Still Life with a Porcelain Jar

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Still Life with a Porcelain Jar


Foreign art objects also piqued the interest of European clientele, and this painting depicts a Chinese porcelain vase in addition to other fruits and items acquired through trade. The painting highlights the assortment of items on the table by darkening the border of the painting and illuminating the art objects. Kalf combines exotic imported goods, such as the Qing dynasty vase, the lemon and peel which likely came from the Mediterranean, the Turkish rug, and the Venetian glass, with locally produced goods like the silver tray and wine glass to highlight Amsterdam as a central European trading site. During the early 17th century, the Dutch Republic founded the Wisselbank in Amsterdam as part of their emphasis on banking and trade “as central to the power structure of the state” (Soll 221). The Dutch people’s sophisticated ideas of finance helped bolster their trading relations and their marketplace “was famous for its luxury products and treasures” (Soll 222).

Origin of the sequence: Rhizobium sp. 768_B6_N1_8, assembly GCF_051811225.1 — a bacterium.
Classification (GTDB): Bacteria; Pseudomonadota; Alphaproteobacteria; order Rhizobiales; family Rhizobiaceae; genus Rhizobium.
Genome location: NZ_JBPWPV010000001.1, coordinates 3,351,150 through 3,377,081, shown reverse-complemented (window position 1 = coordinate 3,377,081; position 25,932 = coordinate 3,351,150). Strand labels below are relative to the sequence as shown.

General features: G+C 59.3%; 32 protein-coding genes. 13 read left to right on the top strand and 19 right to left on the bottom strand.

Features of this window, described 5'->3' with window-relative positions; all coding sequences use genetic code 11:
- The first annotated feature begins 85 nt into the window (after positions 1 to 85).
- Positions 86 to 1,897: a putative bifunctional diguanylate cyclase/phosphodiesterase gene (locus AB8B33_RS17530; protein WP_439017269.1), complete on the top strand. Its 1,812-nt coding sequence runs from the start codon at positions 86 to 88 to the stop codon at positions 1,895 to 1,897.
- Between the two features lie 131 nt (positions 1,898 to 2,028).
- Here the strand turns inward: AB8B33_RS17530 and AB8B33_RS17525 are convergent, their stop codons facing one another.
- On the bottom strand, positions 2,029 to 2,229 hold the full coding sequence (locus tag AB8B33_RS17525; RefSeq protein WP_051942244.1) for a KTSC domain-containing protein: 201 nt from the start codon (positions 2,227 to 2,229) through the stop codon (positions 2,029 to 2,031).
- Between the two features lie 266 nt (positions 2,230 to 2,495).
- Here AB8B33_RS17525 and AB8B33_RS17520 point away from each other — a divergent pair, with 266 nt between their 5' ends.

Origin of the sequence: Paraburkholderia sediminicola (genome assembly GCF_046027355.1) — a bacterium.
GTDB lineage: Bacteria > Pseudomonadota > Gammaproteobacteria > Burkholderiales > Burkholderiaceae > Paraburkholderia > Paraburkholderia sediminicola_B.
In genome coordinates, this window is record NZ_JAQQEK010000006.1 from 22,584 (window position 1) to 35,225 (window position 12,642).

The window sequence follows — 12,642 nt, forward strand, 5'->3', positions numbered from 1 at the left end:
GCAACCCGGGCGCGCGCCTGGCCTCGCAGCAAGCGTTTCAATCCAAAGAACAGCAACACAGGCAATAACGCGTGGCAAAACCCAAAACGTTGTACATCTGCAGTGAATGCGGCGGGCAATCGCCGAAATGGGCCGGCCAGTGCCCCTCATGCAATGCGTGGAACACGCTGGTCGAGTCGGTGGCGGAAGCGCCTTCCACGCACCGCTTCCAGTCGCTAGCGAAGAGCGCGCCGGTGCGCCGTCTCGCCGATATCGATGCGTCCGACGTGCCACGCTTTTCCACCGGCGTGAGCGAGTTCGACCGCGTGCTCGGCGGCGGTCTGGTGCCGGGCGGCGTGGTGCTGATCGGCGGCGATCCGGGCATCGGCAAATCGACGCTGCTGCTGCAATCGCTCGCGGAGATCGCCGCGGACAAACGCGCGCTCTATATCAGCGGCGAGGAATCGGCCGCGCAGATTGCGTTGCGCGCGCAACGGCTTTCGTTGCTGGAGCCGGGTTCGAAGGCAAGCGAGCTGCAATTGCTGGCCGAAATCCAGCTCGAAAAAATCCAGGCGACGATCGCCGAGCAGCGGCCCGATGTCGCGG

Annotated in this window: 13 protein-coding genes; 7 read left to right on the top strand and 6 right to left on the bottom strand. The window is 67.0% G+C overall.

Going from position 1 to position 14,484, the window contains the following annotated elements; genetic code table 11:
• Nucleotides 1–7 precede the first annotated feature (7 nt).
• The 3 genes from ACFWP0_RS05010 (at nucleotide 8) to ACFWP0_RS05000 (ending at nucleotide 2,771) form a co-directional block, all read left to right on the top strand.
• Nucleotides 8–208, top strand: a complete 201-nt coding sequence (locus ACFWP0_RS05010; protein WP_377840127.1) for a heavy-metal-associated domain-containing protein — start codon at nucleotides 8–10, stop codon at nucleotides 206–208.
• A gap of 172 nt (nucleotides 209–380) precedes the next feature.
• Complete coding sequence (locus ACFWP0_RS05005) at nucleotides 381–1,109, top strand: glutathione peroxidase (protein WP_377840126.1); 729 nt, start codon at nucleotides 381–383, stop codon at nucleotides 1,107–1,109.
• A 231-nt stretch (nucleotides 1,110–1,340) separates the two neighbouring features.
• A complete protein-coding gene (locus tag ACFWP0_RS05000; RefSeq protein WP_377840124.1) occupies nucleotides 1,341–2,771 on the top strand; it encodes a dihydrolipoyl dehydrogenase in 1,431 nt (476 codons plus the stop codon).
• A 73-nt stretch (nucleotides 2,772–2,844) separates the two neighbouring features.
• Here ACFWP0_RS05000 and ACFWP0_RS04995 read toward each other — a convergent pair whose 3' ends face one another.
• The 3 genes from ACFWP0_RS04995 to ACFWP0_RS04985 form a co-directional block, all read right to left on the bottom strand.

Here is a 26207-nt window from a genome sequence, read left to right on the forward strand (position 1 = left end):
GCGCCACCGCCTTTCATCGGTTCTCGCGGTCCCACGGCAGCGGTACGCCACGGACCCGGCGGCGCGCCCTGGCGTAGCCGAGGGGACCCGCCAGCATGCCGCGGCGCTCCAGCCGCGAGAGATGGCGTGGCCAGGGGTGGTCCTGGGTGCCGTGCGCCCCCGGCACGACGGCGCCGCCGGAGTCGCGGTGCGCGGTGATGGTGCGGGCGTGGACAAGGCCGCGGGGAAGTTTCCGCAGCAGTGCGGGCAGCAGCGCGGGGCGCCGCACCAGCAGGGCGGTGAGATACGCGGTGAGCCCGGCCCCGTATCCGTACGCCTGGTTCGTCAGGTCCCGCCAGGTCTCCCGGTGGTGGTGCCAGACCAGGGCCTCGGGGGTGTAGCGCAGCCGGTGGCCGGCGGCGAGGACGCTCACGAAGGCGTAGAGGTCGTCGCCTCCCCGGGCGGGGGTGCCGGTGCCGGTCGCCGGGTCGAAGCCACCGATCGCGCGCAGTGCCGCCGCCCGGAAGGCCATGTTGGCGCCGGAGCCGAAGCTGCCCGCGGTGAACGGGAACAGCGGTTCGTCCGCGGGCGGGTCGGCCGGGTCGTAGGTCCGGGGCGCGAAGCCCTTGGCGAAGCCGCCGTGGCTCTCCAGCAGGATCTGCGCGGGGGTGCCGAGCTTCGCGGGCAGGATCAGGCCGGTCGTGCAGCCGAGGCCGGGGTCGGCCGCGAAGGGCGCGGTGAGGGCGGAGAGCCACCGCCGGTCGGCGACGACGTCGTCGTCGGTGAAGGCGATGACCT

This flourishing trade community allowed for an influx of exotic and foreign items that were appreciated by the elite. Only the upper classes could afford such luxury items, and their inclusion signaled not only Holland’s prosperity for trade but also the wealth of the owner of the painting.


William Kalf




Rylyn Monahan


William Kalf, “Still Life with a Porcelain Jar,” HIST 139 - Early Modern Europe, accessed February 1, 2023,

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